PEP is very effective when started in a timely fashion, which you did. PEP should be initiated no less than 72 hours (three days) following a risk, but less than 36 hours is best. You started way before that. You are highly UNlikely to end up positive due to this assault, provided you keep taking the PEP for the recommended four weeks (28 days).

PEP changes the hiv testing window period by four weeks - the time you are on PEP. You have to count the window period starting from your last dose of PEP.

The earliest you should test (and I hope you were given a baseline rapid hiv test before you were given PEP) is six weeks after your last dose of PEP. A negative result at this point will more likely than not remain negative when you confirm at the three month post-PEP point.

There are no other things you can do at this point to prevent hiv infection, other than continuing on with the PEP. As I stated above, PEP is VERY effective and I do not expect you will test positive.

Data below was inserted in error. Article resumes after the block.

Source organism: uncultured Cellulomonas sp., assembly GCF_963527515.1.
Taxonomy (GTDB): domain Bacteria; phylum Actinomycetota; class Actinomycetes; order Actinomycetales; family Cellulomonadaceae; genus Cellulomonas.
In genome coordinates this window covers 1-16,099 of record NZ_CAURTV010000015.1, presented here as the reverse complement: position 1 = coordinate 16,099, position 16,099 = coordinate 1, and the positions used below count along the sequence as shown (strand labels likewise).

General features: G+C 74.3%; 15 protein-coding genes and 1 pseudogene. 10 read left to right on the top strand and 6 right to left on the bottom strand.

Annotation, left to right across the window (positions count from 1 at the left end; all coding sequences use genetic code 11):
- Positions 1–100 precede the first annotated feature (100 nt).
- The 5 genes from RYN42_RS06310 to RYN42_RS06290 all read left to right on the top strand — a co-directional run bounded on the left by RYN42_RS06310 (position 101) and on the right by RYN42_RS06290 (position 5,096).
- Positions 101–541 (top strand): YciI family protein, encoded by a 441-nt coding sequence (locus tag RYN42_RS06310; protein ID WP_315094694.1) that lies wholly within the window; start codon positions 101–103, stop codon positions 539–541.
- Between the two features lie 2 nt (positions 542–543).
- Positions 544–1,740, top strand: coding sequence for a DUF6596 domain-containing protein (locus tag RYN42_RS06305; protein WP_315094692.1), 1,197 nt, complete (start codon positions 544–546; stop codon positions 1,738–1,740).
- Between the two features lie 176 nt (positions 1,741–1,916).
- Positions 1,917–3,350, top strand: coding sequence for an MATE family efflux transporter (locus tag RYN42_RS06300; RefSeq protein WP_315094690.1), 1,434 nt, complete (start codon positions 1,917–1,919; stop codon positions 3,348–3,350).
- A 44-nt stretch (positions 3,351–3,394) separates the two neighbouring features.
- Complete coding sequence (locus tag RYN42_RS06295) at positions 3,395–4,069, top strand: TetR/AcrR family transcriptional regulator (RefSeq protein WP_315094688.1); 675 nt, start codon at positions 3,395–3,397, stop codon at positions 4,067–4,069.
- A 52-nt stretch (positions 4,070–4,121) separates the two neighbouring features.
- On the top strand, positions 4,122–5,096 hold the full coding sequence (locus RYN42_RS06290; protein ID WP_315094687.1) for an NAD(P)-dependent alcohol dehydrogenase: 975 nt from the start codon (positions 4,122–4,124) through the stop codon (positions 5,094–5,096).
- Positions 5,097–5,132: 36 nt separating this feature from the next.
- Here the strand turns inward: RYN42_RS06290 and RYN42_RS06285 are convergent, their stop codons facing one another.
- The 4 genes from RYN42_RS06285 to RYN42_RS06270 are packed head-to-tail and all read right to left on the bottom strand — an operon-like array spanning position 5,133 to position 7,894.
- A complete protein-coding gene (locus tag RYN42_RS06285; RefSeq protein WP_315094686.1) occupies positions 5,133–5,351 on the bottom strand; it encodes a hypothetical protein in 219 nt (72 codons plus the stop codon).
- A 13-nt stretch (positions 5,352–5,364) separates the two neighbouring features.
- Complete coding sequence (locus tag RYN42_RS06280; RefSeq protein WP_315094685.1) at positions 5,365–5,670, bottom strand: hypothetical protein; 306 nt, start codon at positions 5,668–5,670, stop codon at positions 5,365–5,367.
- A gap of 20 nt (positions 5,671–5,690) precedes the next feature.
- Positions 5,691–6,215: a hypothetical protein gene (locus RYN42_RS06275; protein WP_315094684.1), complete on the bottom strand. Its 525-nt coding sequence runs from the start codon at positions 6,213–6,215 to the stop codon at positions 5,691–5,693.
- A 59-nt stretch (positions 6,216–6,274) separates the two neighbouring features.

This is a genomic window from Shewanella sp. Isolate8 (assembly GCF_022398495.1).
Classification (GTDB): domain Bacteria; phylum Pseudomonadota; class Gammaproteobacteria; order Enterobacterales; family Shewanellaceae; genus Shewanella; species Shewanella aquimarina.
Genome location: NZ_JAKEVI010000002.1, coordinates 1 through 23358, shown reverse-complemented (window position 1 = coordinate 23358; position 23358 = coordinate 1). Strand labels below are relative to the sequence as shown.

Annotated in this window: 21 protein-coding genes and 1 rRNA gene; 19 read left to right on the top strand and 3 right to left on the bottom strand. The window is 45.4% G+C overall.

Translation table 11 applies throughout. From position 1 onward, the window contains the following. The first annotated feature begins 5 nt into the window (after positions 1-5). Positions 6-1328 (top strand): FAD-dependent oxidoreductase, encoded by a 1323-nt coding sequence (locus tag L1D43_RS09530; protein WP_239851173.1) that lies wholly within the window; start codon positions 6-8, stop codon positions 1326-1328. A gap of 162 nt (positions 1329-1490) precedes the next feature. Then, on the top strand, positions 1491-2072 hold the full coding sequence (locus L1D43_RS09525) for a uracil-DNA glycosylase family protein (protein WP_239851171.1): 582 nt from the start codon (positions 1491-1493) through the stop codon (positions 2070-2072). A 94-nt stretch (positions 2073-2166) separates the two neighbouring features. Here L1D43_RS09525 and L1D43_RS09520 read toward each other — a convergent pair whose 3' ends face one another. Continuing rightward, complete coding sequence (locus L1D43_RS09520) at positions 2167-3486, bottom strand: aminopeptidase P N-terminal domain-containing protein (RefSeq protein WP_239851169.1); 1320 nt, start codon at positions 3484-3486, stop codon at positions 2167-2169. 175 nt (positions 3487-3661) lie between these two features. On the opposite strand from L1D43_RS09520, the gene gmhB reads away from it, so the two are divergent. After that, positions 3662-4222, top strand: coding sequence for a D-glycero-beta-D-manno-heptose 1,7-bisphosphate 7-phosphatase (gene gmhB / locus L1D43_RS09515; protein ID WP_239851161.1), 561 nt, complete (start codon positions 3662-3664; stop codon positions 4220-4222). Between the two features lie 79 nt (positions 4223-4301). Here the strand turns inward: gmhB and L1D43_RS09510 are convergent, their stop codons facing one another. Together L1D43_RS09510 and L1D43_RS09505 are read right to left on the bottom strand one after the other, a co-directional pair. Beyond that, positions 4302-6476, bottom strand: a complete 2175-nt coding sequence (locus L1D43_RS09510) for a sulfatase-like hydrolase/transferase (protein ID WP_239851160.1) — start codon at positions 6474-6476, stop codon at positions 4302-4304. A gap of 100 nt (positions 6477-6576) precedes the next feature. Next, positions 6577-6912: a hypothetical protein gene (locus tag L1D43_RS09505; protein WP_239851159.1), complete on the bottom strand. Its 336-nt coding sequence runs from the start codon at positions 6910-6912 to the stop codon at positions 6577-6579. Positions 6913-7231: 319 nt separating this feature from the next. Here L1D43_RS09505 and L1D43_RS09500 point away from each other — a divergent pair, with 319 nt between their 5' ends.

You should also test for all the other, MUCH more easily transmitted STIs. Most of these can be tested for ten days to two weeks following the incident. One exception is syphilis, which shares a three month testing window period with hiv. (PEP has no bearing on any STI tests other than hiv.)

Sorry to hear about this traumatic event, but as you started PEP in a very timely manner, I fully expect you will come out of this hiv negative.

Please consider counseling to help you come to terms with the emotional aspects of this trying time in your life. You're going to come out of this ok in relation to hiv - and counseling will help you come out of this ok in relation to your emotional well-being.

Ann

PS - please keep in mind that you only have two free posts left, so use them wisely.

« Last Edit: January 04, 2013, 07:45:41 AM by Ann »
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"...health will finally be seen not as a blessing to be wished for, but as a human right to be fought for." Kofi Annan